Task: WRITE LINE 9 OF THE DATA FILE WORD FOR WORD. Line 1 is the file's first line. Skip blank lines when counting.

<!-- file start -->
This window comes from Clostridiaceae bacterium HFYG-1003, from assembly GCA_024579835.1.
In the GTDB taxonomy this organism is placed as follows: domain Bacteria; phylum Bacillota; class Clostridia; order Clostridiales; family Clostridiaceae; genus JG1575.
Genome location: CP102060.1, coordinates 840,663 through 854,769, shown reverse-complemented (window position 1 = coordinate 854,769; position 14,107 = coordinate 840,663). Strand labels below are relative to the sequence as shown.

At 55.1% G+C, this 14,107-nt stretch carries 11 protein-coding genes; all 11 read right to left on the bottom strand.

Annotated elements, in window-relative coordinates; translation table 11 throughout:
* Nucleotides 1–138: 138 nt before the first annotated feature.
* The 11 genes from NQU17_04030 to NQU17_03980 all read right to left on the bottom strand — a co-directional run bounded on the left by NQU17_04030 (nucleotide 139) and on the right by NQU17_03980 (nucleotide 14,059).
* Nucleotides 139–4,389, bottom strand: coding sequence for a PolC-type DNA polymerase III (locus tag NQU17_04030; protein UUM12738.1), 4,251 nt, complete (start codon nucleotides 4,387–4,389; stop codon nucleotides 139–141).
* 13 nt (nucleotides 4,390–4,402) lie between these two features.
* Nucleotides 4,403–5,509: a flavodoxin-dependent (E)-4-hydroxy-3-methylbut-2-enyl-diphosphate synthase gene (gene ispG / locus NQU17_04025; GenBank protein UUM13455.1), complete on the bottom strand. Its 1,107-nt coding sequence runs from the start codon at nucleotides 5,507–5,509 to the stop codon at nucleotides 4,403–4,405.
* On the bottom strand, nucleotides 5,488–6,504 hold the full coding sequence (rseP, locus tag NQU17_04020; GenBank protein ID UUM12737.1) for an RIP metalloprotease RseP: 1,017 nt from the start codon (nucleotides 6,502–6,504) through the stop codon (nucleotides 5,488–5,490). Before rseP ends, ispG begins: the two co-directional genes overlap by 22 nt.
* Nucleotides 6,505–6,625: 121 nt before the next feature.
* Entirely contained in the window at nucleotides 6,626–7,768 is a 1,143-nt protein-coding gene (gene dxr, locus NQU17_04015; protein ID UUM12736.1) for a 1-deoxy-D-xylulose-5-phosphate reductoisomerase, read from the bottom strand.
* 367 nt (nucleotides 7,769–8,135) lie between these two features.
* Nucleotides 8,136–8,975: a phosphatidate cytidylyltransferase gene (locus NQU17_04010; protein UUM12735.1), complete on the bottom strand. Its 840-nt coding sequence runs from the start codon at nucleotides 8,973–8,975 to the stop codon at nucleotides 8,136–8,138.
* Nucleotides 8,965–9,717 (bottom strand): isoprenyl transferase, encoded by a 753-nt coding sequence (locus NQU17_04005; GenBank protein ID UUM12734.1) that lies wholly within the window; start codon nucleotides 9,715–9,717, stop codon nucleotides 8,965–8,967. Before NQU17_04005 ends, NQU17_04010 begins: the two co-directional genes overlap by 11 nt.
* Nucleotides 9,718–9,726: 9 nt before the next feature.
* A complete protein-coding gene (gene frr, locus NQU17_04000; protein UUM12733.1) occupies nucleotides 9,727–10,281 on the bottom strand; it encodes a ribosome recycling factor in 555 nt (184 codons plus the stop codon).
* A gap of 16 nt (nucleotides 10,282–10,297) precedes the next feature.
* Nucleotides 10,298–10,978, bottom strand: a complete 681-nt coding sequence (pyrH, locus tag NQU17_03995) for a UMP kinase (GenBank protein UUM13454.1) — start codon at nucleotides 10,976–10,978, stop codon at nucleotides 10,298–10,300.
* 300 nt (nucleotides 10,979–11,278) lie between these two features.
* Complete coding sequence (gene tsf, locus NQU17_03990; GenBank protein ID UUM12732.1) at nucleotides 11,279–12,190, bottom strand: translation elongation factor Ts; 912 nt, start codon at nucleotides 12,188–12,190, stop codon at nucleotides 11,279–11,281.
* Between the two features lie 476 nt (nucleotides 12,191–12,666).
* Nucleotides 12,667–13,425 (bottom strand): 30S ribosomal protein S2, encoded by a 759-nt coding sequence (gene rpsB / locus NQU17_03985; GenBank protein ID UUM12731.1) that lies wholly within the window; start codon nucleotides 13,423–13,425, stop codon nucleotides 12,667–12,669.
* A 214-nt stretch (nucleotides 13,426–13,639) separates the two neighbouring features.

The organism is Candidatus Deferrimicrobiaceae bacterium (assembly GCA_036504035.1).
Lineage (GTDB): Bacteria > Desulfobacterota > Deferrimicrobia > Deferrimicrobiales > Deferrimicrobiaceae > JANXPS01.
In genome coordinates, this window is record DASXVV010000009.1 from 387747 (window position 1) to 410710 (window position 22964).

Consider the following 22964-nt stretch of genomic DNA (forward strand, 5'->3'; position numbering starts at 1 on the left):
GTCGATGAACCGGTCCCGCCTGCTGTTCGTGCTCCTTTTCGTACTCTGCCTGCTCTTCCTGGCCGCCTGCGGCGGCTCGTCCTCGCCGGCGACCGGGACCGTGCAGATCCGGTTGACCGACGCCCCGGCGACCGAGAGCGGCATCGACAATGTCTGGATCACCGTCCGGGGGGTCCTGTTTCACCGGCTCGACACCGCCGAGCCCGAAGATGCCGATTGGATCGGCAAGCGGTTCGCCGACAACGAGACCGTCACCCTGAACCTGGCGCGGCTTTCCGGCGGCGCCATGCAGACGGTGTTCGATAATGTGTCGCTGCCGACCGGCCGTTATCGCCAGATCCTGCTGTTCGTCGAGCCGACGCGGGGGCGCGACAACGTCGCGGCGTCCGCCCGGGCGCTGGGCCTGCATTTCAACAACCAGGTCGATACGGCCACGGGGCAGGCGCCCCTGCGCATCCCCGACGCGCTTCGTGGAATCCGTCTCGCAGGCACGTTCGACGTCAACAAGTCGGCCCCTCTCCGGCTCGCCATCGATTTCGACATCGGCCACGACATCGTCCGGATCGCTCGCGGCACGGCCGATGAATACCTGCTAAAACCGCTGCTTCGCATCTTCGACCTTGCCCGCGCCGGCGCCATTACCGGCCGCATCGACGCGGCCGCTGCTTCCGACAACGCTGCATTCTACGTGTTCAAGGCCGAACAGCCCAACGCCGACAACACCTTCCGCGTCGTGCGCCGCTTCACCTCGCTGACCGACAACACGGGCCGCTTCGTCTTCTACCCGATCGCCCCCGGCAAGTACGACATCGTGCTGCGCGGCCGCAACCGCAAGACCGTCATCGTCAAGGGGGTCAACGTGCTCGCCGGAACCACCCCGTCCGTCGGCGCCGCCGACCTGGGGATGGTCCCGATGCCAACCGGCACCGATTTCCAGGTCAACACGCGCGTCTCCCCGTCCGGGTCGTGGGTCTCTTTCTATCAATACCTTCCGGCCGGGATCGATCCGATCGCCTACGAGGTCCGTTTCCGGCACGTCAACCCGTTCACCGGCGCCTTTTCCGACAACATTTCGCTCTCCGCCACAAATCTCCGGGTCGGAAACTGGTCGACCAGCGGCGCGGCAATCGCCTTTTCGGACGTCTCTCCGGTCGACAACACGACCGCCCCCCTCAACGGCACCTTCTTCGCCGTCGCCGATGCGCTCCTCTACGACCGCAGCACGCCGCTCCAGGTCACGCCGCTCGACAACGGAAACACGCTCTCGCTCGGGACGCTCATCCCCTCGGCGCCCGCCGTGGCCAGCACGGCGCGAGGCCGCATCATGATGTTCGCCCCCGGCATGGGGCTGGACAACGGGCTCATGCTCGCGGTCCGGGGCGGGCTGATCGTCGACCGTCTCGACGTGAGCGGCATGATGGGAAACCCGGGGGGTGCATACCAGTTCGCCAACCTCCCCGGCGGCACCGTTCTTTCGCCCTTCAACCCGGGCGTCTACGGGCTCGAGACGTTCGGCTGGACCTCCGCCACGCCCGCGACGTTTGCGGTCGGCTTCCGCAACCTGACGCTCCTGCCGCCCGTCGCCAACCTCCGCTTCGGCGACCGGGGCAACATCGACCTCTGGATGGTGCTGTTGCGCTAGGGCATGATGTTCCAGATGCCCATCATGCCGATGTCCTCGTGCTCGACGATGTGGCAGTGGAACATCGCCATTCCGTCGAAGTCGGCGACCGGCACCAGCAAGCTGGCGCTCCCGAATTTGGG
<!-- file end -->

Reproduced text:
* 13 nt (nucleotides 4,390–4,402) lie between these two features.